"This is an unexpected situation, but we will manage," liberal MEP Pascal Canfin, chair of the ENVI committee, said at a press conference following the vote.

Other commentators handled their disappointment with less equanimity.

"It's all very dramatic at the moment," an environmental campaigner present at the scene told EUobserver.

New negotiations are expected to start in July.

MEPs debate crucial 'Fit for 55' laws ahead of vote

EU Commission vice president Frans Timmermans defended the EU's landmark emissions reduction strategy on Tuesday against a parliament that is poised to water down some crucial elements of the plan in a crucial Wednesday vote.

MEPs host aviation lobby dinner on eve of climate vote

German liberal MEP Jan-Christoph Oetjen and Romanian centre-right MEP Marian-Jean Marinescu have organised a dinner in Strasbourg with Airlines for Europe (A4E). The dinner takes place on the eve of a crucial vote on climate change laws.


Why 'Fit for 55' isn't fit for purpose

In a worst-case scenario, the EU's climate policies would exclude developing nations from international trade, forcing them to trade with each other, forming economic and environmental 'ghettos' while the wealthy West enjoys the benefits of free trade and clean energy.


Taxonomy and Ukraine on top This WEEK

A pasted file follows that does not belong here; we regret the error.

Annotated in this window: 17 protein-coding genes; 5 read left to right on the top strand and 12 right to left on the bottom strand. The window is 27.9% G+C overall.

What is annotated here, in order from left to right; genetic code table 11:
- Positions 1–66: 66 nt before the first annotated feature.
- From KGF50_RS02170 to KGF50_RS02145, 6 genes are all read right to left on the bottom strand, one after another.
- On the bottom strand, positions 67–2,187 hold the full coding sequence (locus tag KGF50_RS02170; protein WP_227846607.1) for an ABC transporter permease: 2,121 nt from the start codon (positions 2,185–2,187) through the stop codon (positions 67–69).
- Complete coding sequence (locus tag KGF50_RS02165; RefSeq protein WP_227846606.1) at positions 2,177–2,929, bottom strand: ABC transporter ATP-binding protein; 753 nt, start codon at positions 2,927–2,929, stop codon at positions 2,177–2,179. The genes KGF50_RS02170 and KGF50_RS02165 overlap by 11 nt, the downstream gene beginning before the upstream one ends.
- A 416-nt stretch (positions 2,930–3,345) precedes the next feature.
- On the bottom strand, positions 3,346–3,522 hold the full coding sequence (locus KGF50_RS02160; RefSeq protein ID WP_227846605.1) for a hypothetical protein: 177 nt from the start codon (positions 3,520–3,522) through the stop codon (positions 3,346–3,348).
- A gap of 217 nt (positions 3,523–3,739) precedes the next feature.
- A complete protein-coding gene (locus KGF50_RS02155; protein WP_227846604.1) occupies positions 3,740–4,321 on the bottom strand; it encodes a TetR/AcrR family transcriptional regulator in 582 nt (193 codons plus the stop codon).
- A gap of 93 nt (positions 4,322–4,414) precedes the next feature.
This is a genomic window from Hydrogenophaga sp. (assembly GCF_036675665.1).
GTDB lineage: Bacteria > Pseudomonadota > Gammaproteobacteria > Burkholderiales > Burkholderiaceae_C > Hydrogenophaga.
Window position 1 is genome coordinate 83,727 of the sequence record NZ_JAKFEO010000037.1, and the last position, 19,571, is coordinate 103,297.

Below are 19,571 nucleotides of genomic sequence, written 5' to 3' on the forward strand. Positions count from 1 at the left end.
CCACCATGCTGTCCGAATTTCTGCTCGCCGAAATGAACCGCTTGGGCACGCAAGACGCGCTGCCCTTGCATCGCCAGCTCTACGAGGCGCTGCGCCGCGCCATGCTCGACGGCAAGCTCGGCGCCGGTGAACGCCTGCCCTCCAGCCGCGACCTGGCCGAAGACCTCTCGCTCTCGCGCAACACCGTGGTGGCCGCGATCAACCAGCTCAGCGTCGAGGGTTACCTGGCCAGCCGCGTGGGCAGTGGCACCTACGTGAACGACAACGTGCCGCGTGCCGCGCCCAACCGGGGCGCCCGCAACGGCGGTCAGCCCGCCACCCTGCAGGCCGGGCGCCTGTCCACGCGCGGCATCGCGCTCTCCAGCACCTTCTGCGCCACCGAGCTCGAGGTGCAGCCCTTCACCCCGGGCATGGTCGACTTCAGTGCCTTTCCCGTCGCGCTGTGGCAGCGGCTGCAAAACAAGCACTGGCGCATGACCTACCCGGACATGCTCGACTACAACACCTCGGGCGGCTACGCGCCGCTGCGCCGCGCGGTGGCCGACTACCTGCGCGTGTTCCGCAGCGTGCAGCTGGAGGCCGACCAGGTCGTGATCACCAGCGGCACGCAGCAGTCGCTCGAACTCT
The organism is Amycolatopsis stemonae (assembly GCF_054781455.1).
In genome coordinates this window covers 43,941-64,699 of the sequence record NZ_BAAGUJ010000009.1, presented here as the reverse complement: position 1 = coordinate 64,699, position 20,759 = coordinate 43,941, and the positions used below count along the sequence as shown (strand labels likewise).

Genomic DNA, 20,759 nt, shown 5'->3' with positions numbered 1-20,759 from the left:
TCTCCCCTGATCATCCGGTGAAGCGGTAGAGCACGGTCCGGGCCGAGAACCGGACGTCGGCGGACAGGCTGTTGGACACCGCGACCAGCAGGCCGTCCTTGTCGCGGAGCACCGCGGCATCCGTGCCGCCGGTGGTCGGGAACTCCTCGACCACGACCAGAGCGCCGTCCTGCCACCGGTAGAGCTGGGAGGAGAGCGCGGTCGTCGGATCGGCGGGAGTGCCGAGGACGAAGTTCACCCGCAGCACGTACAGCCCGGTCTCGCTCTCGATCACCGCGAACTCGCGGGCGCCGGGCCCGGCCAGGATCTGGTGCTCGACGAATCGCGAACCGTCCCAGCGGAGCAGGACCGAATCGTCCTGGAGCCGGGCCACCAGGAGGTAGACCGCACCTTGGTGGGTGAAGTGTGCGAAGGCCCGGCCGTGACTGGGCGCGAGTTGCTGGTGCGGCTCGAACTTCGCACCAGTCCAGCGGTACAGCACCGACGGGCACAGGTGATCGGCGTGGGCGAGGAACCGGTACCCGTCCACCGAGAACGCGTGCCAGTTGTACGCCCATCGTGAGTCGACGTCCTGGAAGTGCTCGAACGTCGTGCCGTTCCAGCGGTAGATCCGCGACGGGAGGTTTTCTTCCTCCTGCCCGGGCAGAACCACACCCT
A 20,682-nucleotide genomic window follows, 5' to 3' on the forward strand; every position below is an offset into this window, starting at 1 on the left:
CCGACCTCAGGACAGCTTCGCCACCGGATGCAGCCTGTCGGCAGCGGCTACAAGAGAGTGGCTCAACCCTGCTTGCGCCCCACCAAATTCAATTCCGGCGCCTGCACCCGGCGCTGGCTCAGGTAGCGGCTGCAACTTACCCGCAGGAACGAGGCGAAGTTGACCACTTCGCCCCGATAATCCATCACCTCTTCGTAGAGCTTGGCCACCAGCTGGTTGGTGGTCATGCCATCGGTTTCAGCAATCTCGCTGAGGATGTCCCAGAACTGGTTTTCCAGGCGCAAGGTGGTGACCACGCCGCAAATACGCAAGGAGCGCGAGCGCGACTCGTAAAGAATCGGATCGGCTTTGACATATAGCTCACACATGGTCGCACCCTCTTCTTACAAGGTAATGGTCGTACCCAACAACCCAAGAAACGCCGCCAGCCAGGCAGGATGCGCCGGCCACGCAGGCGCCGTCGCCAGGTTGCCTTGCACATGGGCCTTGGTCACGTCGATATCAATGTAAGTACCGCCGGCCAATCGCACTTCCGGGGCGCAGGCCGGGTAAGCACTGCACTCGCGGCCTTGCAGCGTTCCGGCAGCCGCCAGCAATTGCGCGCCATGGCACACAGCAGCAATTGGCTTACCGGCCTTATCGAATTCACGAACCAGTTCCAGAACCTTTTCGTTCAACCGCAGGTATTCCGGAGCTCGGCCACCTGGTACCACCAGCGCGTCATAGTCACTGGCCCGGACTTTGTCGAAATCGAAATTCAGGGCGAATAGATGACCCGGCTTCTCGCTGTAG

MEPs will vote on an objection to the EU Commission's proposal to classify, temporarily, gas and nuclear energy investment as 'green', under the so-called taxonomy. Meanwhile, EU finance ministers are expected to approve Poland's recovery plan.

Stakeholders' Highlights

  1. Nordic Council of MinistersCOP27: Food systems transformation for climate action
  2. Nordic Council of MinistersThe Nordic Region and the African Union urge the COP27 to talk about gender equality
  3. International Sustainable Finance CentreJoin CEE Sustainable Finance Summit, 15 – 19 May 2023, high-level event for finance & business
  4. Friedrich Naumann Foundation European DialogueGender x Geopolitics: Shaping an Inclusive Foreign Security Policy for Europe
  5. Obama FoundationThe Obama Foundation Opens Applications for its Leaders Program in Europe
  6. EFBWW – EFBH – FETBBA lot more needs to be done to better protect construction workers from asbestos

Latest News

  1. EU must break Orbán's veto on a tax rate for multinationals
  2. Belarus dictator's family loves EU luxuries, flight data shows
  3. How Berlin and Paris sold-out the EU corporate due diligence law
  4. Turkey's EU-funded detention centres ripe with abuse: NGO
  5. In green subsidy race, EU should not imitate US
  6. EU Commission proposes suspending billions to Hungary
  7. EU: Russian assets to be returned in case of peace treaty
  8. Frontex leadership candidates grilled by MEPs

Stakeholders' Highlights

  1. European Committee of the RegionsRe-Watch EURegions Week 2022
  2. UNESDA - Soft Drinks EuropeCall for EU action – SMEs in the beverage industry call for fairer access to recycled material
  3. Nordic Council of MinistersNordic prime ministers: “We will deepen co-operation on defence”
  4. EFBWW – EFBH – FETBBConstruction workers can check wages and working conditions in 36 countries
  5. Nordic Council of MinistersNordic and Canadian ministers join forces to combat harmful content online
  6. European Centre for Press and Media FreedomEuropean Anti-SLAPP Conference 2022

Join EUobserver

Support quality EU news

Join us